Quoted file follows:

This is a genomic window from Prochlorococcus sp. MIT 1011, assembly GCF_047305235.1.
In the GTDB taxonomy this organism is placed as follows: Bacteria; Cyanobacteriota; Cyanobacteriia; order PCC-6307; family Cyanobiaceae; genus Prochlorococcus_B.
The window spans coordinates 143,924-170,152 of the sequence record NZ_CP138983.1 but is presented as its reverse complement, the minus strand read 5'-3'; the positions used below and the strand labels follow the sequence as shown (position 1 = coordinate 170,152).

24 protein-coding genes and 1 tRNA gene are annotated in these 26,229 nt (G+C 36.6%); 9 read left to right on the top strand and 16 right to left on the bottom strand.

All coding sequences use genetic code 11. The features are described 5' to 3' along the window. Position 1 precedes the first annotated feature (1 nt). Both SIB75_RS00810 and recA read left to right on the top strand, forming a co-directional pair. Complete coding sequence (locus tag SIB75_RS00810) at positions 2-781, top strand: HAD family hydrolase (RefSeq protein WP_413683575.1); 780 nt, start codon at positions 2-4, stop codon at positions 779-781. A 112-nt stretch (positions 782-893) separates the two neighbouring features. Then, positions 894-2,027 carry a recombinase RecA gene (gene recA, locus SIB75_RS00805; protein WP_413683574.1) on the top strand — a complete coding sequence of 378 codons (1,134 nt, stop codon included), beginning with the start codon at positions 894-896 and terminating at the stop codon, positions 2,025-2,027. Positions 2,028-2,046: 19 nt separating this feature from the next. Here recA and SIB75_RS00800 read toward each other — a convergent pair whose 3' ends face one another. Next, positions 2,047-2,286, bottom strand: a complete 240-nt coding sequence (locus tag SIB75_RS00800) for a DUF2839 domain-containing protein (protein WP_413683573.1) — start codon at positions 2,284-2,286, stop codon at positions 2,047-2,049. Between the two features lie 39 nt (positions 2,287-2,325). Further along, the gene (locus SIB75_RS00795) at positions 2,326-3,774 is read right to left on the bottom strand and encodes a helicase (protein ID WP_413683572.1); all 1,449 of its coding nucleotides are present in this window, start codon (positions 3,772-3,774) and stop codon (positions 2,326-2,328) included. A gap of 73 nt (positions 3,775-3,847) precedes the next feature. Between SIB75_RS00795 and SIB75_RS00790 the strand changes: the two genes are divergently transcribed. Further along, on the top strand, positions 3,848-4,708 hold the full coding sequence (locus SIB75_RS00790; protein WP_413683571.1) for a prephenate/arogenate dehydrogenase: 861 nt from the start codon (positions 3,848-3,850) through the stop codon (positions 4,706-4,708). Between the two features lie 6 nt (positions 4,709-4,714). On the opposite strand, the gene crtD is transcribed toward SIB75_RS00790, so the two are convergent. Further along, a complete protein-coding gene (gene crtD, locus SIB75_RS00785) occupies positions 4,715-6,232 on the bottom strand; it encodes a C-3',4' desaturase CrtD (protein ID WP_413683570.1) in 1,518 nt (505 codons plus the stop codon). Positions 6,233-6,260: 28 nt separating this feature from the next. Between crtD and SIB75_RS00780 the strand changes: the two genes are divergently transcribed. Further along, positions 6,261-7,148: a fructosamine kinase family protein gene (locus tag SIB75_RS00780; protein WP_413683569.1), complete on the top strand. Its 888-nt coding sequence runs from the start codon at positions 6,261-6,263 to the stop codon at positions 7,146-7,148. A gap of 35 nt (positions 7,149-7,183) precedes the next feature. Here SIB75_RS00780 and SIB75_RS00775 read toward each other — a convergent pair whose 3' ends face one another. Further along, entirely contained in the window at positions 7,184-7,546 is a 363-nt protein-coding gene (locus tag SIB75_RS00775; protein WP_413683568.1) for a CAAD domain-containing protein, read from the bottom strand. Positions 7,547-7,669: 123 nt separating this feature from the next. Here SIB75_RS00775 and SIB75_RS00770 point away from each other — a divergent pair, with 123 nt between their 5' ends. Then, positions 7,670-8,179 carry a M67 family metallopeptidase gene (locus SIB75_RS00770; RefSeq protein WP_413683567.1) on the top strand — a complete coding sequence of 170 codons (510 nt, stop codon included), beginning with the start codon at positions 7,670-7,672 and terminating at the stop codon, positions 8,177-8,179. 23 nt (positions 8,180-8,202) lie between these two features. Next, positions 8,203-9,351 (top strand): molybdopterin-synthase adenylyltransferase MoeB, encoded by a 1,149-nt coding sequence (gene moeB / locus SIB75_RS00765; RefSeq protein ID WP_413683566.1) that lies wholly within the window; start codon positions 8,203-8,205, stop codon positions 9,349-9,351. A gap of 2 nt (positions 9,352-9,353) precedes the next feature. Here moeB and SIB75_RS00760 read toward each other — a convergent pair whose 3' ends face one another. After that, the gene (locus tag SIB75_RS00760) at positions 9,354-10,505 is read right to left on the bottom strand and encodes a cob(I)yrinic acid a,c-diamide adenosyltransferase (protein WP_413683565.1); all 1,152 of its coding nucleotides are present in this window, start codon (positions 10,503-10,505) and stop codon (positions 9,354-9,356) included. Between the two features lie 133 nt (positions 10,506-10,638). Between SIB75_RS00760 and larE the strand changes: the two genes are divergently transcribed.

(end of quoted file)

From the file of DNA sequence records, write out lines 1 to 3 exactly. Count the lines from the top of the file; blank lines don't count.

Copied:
This is a genomic window from Prochlorococcus sp. MIT 1011, assembly GCF_047305235.1.
In the GTDB taxonomy this organism is placed as follows: Bacteria; Cyanobacteriota; Cyanobacteriia; order PCC-6307; family Cyanobiaceae; genus Prochlorococcus_B.
The window spans coordinates 143,924-170,152 of the sequence record NZ_CP138983.1 but is presented as its reverse complement, the minus strand read 5'-3'; the positions used below and the strand labels follow the sequence as shown (position 1 = coordinate 170,152).